Liz Ryan My colleague wasn't happy about her house -- the one still on the market after three months. "It's not that I'm angry at the realtor because the house hasn't sold," she said. "It's the way she communicates with me.
"Listen to this. My realtor sent me an e-mail that said: 'I feel I should pass on all the feedback I get. Yesterday, a couple suggested that the house is overpriced. Do you think we should lower it?'"
"So here's why I get angry," continued my friend. "When I listed the house, I asked her, 'At what price can you sell it?' She gave me a number, and I agreed. Now she's hiding behind feedback from an anonymous couple, who may or may not exist, to ask me to lower the price. She's taking the position that she's just a conduit for information. Wimpy! She needs to tell me that she goofed and priced the house too high."
INSERT YOURSELF. I thought that was a great observation. How often do we see businesspeople passing on information as if their role is to be a postal carrier, when what's needed is not only information, but a commitment to action?
A good example is the ad director who, when the vice-president of marketing asks, "How's the new ad campaign coming along?" replies, "The agency says the ads are running late."
Okay. So you're the ad director, what are you doing about it? What's Plan B if the campaign isn't ready on time?
If you simply pass on information without inserting yourself -- here's what I heard, and here's how it affects us, and here's how I'm managing the situation -- you aren't adding any value. When large employers shed layers of management back in the '80s, this is what they were getting rid of: people whose chief responsibilities were to pass information to and fro, without having much other impact. Looks like they didn't eliminate all of that -- or maybe it has crept back.
"NO ONE'S SAYIN'..." Plenty of managers remain (including those born in the '80s) who behave as though their purpose in life is to let other people know what's going on, so those other people can handle the situation. But that isn't management.
In the Southside Chicago neighborhood where my husband grew up, there's a great expression: "No one's sayin'.... I'm just sayin'" is a colloquialism that cracks me up.
So if no one's sayin', what exactly are you sayin'? Businesspeople do this all the time. I'm going to make a statement now, but I don't want you to hold me to it. If you watch me, my lips will move, but I don't have an opinion about what I'm saying, and I don't want to have to act on it.
That's the gist of it. "No one's sayin' [that we missed our last three deadlines].... I'm just sayin'."
Okay. Thanks for saying that. Now what?
WHOSE PROBLEM? YOURS! I once worked with a regional recruiting manager who had a bad case of this. One day he came into my office exclaiming: "Man! You should have heard the sales manager on the phone screaming at the headhunter!" (We were doing sales recruiting and using a retained search firm.)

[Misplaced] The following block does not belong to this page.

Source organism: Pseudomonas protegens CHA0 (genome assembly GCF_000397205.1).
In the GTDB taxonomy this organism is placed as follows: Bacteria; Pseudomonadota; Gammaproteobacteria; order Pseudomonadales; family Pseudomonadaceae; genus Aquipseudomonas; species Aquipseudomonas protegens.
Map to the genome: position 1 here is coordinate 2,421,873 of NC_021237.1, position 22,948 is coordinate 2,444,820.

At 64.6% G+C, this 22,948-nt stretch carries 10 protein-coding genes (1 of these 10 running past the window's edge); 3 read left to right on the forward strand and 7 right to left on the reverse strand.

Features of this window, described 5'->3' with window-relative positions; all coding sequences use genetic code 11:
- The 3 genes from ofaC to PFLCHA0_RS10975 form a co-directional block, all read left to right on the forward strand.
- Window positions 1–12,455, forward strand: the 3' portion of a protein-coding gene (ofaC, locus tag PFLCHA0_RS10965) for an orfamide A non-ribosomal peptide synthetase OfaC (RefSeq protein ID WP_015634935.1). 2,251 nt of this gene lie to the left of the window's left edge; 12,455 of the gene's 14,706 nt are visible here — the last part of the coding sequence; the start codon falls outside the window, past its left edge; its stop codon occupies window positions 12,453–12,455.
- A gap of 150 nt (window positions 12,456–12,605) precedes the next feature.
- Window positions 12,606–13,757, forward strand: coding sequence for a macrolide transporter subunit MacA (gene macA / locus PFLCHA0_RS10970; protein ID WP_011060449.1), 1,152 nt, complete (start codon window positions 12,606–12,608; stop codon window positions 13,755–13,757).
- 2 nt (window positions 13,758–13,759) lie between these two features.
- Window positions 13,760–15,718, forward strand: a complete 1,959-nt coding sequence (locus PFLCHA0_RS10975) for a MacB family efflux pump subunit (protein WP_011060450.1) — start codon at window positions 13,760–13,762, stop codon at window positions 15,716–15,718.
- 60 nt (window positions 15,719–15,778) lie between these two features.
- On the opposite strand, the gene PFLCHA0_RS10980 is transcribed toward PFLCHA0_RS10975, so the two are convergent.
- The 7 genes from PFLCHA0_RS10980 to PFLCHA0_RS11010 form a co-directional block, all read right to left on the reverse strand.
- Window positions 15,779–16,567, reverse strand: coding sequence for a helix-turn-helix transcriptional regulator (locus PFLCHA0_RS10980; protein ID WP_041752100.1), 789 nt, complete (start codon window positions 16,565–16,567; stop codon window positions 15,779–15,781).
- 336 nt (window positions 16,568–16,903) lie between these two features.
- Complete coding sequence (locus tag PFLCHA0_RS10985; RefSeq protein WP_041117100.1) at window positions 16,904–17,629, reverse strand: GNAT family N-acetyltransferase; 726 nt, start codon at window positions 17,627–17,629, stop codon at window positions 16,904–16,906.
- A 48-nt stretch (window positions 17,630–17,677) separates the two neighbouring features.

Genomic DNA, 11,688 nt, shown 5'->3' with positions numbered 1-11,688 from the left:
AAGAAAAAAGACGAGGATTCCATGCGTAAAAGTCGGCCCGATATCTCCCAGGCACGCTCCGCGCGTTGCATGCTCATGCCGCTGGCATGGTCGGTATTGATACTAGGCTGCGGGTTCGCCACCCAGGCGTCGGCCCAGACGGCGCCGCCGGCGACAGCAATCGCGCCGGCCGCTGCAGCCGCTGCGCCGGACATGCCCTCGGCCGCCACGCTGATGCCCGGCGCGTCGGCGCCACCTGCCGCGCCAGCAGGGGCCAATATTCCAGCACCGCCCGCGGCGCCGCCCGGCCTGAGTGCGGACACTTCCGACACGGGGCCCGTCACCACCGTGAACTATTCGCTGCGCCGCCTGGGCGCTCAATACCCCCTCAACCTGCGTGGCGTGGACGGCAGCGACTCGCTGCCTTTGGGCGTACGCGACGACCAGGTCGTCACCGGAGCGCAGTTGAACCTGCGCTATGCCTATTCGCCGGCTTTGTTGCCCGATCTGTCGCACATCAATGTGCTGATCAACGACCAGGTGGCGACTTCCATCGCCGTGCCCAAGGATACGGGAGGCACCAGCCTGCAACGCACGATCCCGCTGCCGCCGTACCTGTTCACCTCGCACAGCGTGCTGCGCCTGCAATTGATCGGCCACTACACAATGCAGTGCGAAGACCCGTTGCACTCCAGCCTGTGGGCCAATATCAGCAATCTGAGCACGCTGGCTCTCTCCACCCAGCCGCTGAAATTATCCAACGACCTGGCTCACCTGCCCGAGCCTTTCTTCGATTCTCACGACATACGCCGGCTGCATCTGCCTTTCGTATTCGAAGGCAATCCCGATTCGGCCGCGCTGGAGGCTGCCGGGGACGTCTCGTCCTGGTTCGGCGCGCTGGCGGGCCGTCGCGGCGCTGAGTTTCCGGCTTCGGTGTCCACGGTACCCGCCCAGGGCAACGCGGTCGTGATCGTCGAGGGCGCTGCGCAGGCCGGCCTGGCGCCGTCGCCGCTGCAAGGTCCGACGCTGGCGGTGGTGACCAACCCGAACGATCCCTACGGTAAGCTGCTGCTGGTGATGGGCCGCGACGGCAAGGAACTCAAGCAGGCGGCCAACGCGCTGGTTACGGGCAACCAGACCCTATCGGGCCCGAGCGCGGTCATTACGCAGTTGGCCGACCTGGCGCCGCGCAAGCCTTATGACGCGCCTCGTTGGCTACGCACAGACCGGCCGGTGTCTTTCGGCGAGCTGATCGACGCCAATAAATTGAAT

Me: So what was he screaming about?
He: The sales candidates the search firm is sending are no good.
Me: And are they any good?
He: They're not that great.
Me: So how do we feel about that?
He: I guess the sales manager was mad. He was really screaming.
Me: I'm not a big fan of screaming -- bad for the vocal cords -- but if anyone is going to scream at the headhunter, it should be you, not the sales manager, right? Aren't you in charge of recruiting?
He: Well, I let the sales manager know that the salespeople said the candidates were no good. That's when he picked up the phone and started screaming.
This is the problem. No impact on the process -- just a lot of fact-pushing. People who make a difference aren't merely letter carriers. They jump in to make things work better, move faster. And when they speak, they say what they mean and own it. Not "No one's sayin'", but "Here's what I'm saying -- and here's why you should care."
BE A RAINMAKER. Corporate postal carriers are to an enterprise what spectators are to a mildly interesting tennis match: Wow, there's a good shot. My, look at that return.
It's not that you have to quiver with regret as you share with your fellow managers the 40-second increase in response times down in customer support. But neither should you merely report the facts. You aren't here to report the news, you're here to make it.
This is what makes your typically volatile CEO jump up and down and pound the table -- this know-lots, do-nothing disease that can spread like pink-eye through management teams. You get enough of this "here's the information, although no one's quite sayin'" around a boardroom, and you can literally see the CEO's blood pressure soar.
"So who's fixing the problem!" he will eventually roar. Yes, I know these things are complicated. Your group is waiting for results from the Strategic Planning Group, which is on hold pending a second round of interviews by the Highly-Paid Consultants, and then there's the interplay with the Integration Team and...
HEART AND SOUL. Look. Just do this man a favor. Now is your moment. Stand up and bellow, "I'LL FIX IT!" That's all he wants to hear.
And remember this the next time you're feeling smug about your oh-so-perfect PowerPoint deck and up-to-the-second information: Information alone isn't power. Information deployed with heart and vigor for good effect is power. The rest is just really, really boring gossip that will become outdated in the time it takes to gas up your car.
If you want to be a postal carrier, apply to the U.S. Postal Service. If not, stop talking and make something happen. Do you have any great business leadership tips to share with BusinessWeek Online's readers? Send them to Liz Ryan, an at-work expert, speaker, and writer, and CEO of online networking organization WorldWIT